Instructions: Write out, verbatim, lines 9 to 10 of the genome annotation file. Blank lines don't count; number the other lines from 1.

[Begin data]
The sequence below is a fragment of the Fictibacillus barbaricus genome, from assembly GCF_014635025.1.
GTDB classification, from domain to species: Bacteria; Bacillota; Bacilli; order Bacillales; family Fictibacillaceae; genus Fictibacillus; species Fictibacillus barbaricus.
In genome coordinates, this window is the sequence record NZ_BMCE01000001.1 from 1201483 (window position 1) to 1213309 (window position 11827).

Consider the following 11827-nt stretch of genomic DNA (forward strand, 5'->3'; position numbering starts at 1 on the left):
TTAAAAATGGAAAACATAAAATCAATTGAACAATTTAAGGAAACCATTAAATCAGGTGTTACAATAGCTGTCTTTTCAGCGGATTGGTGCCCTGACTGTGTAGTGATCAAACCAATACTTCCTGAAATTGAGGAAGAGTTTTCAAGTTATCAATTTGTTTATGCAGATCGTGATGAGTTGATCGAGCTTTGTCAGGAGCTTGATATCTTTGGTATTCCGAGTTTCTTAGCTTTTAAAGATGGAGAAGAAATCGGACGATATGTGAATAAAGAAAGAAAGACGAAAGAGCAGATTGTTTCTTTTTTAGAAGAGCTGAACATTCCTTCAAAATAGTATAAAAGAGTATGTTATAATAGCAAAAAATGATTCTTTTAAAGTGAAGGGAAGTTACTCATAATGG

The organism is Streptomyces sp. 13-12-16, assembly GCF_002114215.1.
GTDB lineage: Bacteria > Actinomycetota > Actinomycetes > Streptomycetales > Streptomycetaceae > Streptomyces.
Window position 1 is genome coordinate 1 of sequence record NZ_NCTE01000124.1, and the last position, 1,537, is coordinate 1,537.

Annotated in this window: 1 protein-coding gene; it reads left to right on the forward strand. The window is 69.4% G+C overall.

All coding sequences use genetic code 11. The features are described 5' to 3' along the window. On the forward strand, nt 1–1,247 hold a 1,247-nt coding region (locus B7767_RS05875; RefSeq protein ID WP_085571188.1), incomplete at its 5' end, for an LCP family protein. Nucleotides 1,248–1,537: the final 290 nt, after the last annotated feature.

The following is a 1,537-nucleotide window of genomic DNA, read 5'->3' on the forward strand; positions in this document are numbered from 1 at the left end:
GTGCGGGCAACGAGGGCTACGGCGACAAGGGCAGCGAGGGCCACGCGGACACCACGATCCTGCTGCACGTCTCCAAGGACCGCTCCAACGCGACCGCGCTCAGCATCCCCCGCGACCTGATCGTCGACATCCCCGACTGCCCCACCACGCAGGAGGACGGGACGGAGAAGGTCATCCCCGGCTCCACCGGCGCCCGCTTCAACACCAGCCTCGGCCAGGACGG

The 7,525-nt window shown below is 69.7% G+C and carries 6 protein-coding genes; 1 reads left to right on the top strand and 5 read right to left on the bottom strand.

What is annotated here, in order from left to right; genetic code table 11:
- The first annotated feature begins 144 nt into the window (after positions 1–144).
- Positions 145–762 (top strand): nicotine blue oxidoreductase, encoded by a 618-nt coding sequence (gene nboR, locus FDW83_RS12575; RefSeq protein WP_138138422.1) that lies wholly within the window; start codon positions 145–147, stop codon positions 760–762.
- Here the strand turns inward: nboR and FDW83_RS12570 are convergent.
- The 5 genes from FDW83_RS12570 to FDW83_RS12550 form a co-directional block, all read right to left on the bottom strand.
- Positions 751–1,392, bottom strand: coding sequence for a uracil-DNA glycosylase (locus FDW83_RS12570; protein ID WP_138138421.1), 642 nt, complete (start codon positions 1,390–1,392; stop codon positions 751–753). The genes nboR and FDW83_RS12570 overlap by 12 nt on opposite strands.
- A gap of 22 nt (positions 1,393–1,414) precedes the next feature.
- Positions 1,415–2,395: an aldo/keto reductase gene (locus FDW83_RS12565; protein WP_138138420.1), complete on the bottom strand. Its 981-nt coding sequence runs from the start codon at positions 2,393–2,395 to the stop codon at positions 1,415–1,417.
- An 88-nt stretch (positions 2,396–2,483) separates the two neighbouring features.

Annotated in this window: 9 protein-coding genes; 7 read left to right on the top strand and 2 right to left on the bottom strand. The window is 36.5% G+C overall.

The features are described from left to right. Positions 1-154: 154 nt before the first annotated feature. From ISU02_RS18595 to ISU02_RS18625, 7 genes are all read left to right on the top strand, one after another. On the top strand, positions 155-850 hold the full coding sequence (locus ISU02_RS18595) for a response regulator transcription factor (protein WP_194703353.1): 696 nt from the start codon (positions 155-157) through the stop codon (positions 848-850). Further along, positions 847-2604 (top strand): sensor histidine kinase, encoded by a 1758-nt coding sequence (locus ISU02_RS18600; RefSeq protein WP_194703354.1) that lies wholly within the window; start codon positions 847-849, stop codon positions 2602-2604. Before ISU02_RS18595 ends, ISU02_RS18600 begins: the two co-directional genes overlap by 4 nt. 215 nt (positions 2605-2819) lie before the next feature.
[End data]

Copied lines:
Annotated in this window: 1 protein-coding gene; it reads left to right on the forward strand. The window is 69.4% G+C overall.

All coding sequences use genetic code 11. The features are described 5' to 3' along the window. On the forward strand, nt 1–1,247 hold a 1,247-nt coding region (locus B7767_RS05875; RefSeq protein ID WP_085571188.1), incomplete at its 5' end, for an LCP family protein. Nucleotides 1,248–1,537: the final 290 nt, after the last annotated feature.